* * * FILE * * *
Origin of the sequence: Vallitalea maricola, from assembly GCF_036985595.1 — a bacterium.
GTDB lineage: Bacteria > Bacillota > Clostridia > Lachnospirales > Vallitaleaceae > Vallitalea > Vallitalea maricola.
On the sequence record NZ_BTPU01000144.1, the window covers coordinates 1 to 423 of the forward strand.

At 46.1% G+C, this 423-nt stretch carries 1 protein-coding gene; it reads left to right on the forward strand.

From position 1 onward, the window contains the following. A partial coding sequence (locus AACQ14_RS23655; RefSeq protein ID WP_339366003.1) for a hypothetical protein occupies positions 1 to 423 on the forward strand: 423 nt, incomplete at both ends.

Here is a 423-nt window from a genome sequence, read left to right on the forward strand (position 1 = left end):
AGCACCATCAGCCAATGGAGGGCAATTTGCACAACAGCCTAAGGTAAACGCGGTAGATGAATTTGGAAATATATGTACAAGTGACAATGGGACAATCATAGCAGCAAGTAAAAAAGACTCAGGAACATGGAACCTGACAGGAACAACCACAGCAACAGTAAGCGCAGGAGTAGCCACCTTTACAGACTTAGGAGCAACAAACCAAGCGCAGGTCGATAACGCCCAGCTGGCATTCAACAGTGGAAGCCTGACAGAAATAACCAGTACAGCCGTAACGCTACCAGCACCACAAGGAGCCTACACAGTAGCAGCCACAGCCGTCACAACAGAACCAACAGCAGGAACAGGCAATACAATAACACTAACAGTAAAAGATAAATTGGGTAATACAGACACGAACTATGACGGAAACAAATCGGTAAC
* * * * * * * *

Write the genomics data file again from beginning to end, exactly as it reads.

Origin of the sequence: Vallitalea maricola, from assembly GCF_036985595.1 — a bacterium.
GTDB lineage: Bacteria > Bacillota > Clostridia > Lachnospirales > Vallitaleaceae > Vallitalea > Vallitalea maricola.
On the sequence record NZ_BTPU01000144.1, the window covers coordinates 1 to 423 of the forward strand.

At 46.1% G+C, this 423-nt stretch carries 1 protein-coding gene; it reads left to right on the forward strand.

From position 1 onward, the window contains the following. A partial coding sequence (locus AACQ14_RS23655; RefSeq protein ID WP_339366003.1) for a hypothetical protein occupies positions 1 to 423 on the forward strand: 423 nt, incomplete at both ends.

Here is a 423-nt window from a genome sequence, read left to right on the forward strand (position 1 = left end):
AGCACCATCAGCCAATGGAGGGCAATTTGCACAACAGCCTAAGGTAAACGCGGTAGATGAATTTGGAAATATATGTACAAGTGACAATGGGACAATCATAGCAGCAAGTAAAAAAGACTCAGGAACATGGAACCTGACAGGAACAACCACAGCAACAGTAAGCGCAGGAGTAGCCACCTTTACAGACTTAGGAGCAACAAACCAAGCGCAGGTCGATAACGCCCAGCTGGCATTCAACAGTGGAAGCCTGACAGAAATAACCAGTACAGCCGTAACGCTACCAGCACCACAAGGAGCCTACACAGTAGCAGCCACAGCCGTCACAACAGAACCAACAGCAGGAACAGGCAATACAATAACACTAACAGTAAAAGATAAATTGGGTAATACAGACACGAACTATGACGGAAACAAATCGGTAAC